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JAMA. 2017 Apr 11;317(14):1422-1432. doi: 10.1001/jama.2017.2297.

Effect of Intensive vs Moderate Alveolar Recruitment Strategies Added to Lung-Protective Ventilation on Postoperative Pulmonary Complications: A Randomized Clinical Trial.

Author information

1
Department of Anesthesia and Intensive Care, Heart Institute (InCor), Hospital Das Clínicas da FMUSP, University of São Paulo, São Paulo, Brazil.
2
Cardio-Pulmonary Department, Heart Division, Heart Institute (Incor), Hospital Das Clínicas da FMUSP - University of São Paulo, São Paulo, Brazil.
3
Department of Anesthesia and Intensive Care, Heart Institute (InCor), Hospital Das Clínicas da FMUSP, University of São Paulo, São Paulo, Brazil3Departament of Applied Physiotherapy, Federal University of Triângulo Mineiro, Uberaba, Brazil.
4
Cardio-Pulmonary Department, Pulmonary Division, Heart Institute (Incor), Hospital Das Clínicas da FMUSP, University of São Paulo, São Paulo, Brazil.

Abstract

Importance:

Perioperative lung-protective ventilation has been recommended to reduce pulmonary complications after cardiac surgery. The protective role of a small tidal volume (VT) has been established, whereas the added protection afforded by alveolar recruiting strategies remains controversial.

Objective:

To determine whether an intensive alveolar recruitment strategy could reduce postoperative pulmonary complications, when added to a protective ventilation with small VT.

Design, Setting, and Participants:

Randomized clinical trial of patients with hypoxemia after cardiac surgery at a single ICU in Brazil (December 2011-2014).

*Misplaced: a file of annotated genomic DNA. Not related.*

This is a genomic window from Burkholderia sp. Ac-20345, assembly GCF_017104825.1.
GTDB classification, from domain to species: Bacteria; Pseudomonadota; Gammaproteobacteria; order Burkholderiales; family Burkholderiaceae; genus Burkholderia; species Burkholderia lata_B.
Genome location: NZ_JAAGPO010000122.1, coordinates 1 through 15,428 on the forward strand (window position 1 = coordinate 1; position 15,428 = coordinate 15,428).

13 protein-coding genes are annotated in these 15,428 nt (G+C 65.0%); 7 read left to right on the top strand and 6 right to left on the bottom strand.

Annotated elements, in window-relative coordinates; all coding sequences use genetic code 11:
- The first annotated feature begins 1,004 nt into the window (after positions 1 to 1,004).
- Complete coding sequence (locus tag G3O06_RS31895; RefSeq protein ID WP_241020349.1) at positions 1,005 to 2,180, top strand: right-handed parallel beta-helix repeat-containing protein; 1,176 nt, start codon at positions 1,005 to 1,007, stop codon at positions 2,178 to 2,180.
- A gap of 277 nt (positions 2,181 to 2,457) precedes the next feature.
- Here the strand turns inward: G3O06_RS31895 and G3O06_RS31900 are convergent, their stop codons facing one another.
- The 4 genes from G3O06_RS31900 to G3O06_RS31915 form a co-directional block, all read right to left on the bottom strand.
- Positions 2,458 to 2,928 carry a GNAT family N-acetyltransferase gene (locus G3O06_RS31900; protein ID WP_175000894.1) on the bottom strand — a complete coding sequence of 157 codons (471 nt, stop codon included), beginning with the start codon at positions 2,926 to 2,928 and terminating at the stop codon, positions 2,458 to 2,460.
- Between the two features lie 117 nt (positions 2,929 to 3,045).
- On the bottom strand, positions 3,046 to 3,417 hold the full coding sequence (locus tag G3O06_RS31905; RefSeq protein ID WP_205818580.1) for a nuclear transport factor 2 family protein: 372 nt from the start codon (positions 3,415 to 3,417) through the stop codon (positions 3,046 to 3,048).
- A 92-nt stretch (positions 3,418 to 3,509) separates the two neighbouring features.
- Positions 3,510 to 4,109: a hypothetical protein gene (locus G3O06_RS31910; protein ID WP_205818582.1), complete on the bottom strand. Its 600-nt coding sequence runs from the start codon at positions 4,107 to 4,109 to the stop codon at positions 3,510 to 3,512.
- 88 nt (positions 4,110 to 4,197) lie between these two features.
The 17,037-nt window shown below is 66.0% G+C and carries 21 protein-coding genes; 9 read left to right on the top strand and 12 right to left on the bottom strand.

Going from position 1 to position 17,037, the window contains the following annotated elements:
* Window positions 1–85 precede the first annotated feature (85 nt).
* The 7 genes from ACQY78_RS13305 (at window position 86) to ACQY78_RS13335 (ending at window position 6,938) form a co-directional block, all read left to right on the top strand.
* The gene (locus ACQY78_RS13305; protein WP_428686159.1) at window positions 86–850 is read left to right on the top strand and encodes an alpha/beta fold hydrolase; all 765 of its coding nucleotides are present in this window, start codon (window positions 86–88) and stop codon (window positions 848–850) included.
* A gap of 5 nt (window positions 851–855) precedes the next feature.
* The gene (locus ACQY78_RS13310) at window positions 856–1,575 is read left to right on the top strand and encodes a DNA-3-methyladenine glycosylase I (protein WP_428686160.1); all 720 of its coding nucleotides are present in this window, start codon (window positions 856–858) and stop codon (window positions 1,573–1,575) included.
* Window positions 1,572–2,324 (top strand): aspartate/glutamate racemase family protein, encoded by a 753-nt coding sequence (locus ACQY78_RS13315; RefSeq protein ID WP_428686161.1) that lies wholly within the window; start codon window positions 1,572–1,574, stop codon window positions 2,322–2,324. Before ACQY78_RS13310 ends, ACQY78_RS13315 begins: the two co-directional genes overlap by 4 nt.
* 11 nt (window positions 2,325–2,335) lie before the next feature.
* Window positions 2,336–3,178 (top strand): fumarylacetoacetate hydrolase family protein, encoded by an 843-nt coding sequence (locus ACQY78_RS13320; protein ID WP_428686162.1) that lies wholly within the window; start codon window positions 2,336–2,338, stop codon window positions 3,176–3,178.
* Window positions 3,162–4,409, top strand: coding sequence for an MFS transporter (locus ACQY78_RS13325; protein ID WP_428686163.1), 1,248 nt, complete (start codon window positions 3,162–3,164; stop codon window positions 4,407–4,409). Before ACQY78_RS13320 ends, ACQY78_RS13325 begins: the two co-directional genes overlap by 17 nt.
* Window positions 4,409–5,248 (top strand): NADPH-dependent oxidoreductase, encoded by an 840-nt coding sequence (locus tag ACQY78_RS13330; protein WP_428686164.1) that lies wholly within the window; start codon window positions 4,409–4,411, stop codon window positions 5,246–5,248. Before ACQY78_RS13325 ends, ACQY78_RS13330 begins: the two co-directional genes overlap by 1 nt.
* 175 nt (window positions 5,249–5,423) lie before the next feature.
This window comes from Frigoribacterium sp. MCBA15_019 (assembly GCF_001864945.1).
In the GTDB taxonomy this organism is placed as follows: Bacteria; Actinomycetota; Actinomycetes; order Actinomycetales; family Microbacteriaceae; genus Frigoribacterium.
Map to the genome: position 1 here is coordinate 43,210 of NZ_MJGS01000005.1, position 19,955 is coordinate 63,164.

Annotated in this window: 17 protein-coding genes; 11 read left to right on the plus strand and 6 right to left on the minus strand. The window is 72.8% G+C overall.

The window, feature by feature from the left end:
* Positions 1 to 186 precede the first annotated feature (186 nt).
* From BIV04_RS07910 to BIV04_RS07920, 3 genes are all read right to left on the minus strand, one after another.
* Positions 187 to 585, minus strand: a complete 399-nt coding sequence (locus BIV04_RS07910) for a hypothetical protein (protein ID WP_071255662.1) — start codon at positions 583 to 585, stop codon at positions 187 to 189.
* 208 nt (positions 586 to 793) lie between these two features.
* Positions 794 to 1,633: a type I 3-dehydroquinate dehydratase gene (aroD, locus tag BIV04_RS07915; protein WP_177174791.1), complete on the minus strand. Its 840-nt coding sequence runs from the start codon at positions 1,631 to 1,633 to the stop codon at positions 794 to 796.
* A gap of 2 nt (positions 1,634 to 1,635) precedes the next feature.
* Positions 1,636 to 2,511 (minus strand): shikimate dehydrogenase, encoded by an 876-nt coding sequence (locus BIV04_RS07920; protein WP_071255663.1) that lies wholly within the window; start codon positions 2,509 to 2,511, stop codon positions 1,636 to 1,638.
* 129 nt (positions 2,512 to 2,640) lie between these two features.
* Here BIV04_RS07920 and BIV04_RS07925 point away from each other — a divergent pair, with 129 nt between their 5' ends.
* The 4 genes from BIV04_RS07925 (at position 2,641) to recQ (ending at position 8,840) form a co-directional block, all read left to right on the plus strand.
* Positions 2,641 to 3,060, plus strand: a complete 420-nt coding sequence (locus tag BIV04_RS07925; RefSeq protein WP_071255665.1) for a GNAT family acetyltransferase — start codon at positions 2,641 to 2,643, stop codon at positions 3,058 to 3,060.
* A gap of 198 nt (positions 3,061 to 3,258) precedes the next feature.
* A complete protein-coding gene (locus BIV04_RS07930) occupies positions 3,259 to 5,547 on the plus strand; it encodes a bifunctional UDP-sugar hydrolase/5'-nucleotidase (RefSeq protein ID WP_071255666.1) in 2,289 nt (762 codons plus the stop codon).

Interventions:

Intensive recruitment strategy (n=157) or moderate recruitment strategy (n=163) plus protective ventilation with small VT.

Main Outcomes and Measures:

Severity of postoperative pulmonary complications computed until hospital discharge, analyzed with a common odds ratio (OR) to detect ordinal shift in distribution of pulmonary complication severity score (0-to-5 scale, 0, no complications; 5, death). Prespecified secondary outcomes were length of stay in the ICU and hospital, incidence of barotrauma, and hospital mortality.

Results:

All 320 patients (median age, 62 years; IQR, 56-69 years; 125 women [39%]) completed the trial. The intensive recruitment strategy group had a mean 1.8 (95% CI, 1.7 to 2.0) and a median 1.7 (IQR, 1.0-2.0) pulmonary complications score vs 2.1 (95% CI, 2.0-2.3) and 2.0 (IQR, 1.5-3.0) for the moderate strategy group. Overall, the distribution of primary outcome scores shifted consistently in favor of the intensive strategy, with a common OR for lower scores of 1.86 (95% CI, 1.22 to 2.83; P = .003). The mean hospital stay for the moderate group was 12.4 days vs 10.9 days in the intensive group (absolute difference, -1.5 days; 95% CI, -3.1 to -0.3; P = .04). The mean ICU stay for the moderate group was 4.8 days vs 3.8 days for the intensive group (absolute difference, -1.0 days; 95% CI, -1.6 to -0.2; P = .01). Hospital mortality (2.5% in the intensive group vs 4.9% in the moderate group; absolute difference, -2.4%, 95% CI, -7.1% to 2.2%) and barotrauma incidence (0% in the intensive group vs 0.6% in the moderate group; absolute difference, -0.6%; 95% CI, -1.8% to 0.6%; P = .51) did not differ significantly between groups.

Conclusions and Relevance:

Among patients with hypoxemia after cardiac surgery, the use of an intensive vs a moderate alveolar recruitment strategy resulted in less severe pulmonary complications while in the hospital.

Trial Registration:

clinicaltrials.gov Identifier: NCT01502332.

PMID:
28322416
DOI:
10.1001/jama.2017.2297
[Indexed for MEDLINE]

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